Hochul offers “shovel ready” land for businesses with local families

Governor Kathy Hochul recently made headlines when she announced this FAST NY Shovel-Ready Grant Program, which promises up to $200 million to attract high-tech industries, particularly semiconductor manufacturers, to New York by developing potential locations across the state. The publication cites Onondaga County’s White Pine Commerce Park, which Hochul visited earlier this year (bringing with Senator Chuck Schumer and US Assistant Secretary of Commerce Don Graves) to tout efforts to get a chipmaker there with huge amounts of state and federal funding to lure money.

But Hochul doesn’t mention that the White Pine site she wants to offer the semiconductor manufacturer is anything but “shovel-ready” — quite the opposite already taken.

It was recorded by Paul and Robin Richer, who live there in a house that Paul’s father built on rural Burnet Road in the 1950s. And it’s being taken away by their neighbors, many of whom also live in the homes they grew up in as children. County officials plan to use the homes of this long-established community, tearing them down and turning the land over to a private company.

The practice of using private property for private economic development is deeply unpopular and un-American. Most Americans assume that the government uses significant domains solely for public purposes, like building a public school or a courthouse—something the public will own and use.

A family on Burnet Road made signs that read "Burnet Street" and "A little piece of heaven."
A family on Burnet Road made signs reading ‘Burnet Road’ and ‘A little piece of heaven’.
Google Maps

But the widely maligned Supreme Court decision in Kelo vs. City of New London noted that the US Constitution does not prevent governments from taking one person’s property and giving it to another private party just to promote economic development. Following the decision, 44 of the 50 states passed increased protections against Kelo-sanctioned economic development revenues.

New York, on the other hand, has failed to protect its citizens and abuse of major domains continues unabated.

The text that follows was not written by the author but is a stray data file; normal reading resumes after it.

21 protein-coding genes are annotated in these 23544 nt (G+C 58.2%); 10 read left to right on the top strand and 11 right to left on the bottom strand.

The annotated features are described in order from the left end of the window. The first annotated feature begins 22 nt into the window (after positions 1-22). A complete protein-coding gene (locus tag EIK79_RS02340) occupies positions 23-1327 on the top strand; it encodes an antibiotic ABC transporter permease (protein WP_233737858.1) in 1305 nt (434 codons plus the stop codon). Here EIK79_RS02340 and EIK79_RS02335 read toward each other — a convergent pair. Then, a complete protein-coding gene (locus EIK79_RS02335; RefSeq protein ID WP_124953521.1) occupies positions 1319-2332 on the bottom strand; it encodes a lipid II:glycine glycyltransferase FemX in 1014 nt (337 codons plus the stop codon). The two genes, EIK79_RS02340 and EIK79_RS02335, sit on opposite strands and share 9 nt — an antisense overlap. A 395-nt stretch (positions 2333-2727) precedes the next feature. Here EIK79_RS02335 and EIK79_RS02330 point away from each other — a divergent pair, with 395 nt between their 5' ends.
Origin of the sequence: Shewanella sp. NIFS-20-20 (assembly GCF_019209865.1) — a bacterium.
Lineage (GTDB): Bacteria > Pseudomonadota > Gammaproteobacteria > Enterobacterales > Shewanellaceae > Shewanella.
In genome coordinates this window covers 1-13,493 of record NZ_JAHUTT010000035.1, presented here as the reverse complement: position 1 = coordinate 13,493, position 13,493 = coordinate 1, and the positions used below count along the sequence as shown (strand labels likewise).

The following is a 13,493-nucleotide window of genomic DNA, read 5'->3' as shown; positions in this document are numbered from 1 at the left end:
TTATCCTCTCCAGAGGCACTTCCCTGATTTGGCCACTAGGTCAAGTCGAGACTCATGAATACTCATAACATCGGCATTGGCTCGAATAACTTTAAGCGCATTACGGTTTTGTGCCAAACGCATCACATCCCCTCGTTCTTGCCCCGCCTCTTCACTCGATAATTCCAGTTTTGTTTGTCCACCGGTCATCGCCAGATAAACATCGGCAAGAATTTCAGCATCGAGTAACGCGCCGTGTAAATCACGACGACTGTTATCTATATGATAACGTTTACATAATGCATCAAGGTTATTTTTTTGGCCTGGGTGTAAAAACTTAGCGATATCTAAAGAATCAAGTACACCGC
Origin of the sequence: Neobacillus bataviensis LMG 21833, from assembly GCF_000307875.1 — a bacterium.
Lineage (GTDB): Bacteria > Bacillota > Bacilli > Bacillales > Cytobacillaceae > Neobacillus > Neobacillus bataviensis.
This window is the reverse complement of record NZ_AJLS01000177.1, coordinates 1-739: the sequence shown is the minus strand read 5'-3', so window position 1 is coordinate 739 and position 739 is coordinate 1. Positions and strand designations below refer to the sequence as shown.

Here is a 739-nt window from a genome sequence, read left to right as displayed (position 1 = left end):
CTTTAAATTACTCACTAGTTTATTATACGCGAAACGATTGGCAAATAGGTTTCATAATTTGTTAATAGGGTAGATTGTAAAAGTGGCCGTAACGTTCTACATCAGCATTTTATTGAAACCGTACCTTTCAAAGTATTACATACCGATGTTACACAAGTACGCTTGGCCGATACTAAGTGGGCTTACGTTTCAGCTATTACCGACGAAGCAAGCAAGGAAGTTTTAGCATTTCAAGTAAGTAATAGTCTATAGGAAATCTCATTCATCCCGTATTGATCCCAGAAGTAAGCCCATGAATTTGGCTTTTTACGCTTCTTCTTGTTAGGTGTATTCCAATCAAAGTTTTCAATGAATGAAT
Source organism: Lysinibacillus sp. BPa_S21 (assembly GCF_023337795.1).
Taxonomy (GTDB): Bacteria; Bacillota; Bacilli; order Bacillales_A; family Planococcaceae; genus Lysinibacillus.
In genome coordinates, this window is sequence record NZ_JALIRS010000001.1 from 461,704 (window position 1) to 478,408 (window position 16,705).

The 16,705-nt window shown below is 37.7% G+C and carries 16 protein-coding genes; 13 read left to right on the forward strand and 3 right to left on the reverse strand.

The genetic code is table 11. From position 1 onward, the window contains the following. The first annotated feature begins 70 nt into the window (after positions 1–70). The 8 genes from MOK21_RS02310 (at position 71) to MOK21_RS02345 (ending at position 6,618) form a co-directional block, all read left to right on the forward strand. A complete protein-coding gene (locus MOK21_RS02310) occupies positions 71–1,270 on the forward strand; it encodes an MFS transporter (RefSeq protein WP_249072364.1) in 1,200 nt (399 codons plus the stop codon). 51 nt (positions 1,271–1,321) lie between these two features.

The threat of such abuse is not limited to upstate neighborhoods like Burnet Road. New York allowed that Expropriation of the private property of its citizens for what are ostensibly “public purposes” to encourage private development around a sports stadium in Brooklyn, to expand a private Ivy League university in Manhattan, to replace a CVS in Port Chester with a Walgreens, and to improve a golf course on Long Island.

Kathy Hochul
New York Gov. Kathy Hochul waves to supporters during the New York State Democratic Convention in New York.
Seth Little/AP

This abusive ‘A to B’ revenue is only allowed because New York’s elected officials (and its courts) failed to act after Kelo.

The families of Burnet Road are paying for their government’s failure. The county has tried unsuccessfully to attract a private company to White Pine for more than 20 years. But it had no regrets throwing good money after bad by trying to expand the park, even at the cost of destroying the neighborhood along Burnet Road.

Even if Paul and Robin save their homeland and reject the county’s offer to use significant domain, Onondaga will still have destroyed much of Burnet Road. It has intimidated some Burnet Road residents into abandoning their homes and has largely resulted in these properties falling into disrepair. And if the county’s bid to use a significant area is successful, it will surely destroy a neighborhood and homes that have stood for more than a century to expand the park.

A family home and barn can be seen on Burnet Road
A family home and barn can be seen on Burnet Road, where families may be forced from their homes to build a semiconductor factory.
Google Maps

But what then? The district’s only immediate gain is land that can only be “improved” by the FAST NY grants, and even then only offered to a semiconductor manufacturer. The rest is out of his hands: Officials can’t promise that the maker will choose White Pine over competing locations like those in Arizona, Ohio and Texas, where new semiconductor plants were recently announced.

Anyone who doubts that the county is sacrificing very real homes for a mere “long shot” should consider Kelo. Like Hochul, government officials in Kelo promised a significant area would lead to economic revitalization and thousands of jobs. But today, more than 15 years after the Kelo decision, the vacant lot is just a home for feral animals.

Hochul has promised to roll out the red carpet to a “shovel-ready” site for a semiconductor company — but it’s really just a carpet leading to someone else’s home.

Bob Belden is an attorney at the Institute for Justice. Hochul offers “shovel ready” land for businesses with local families


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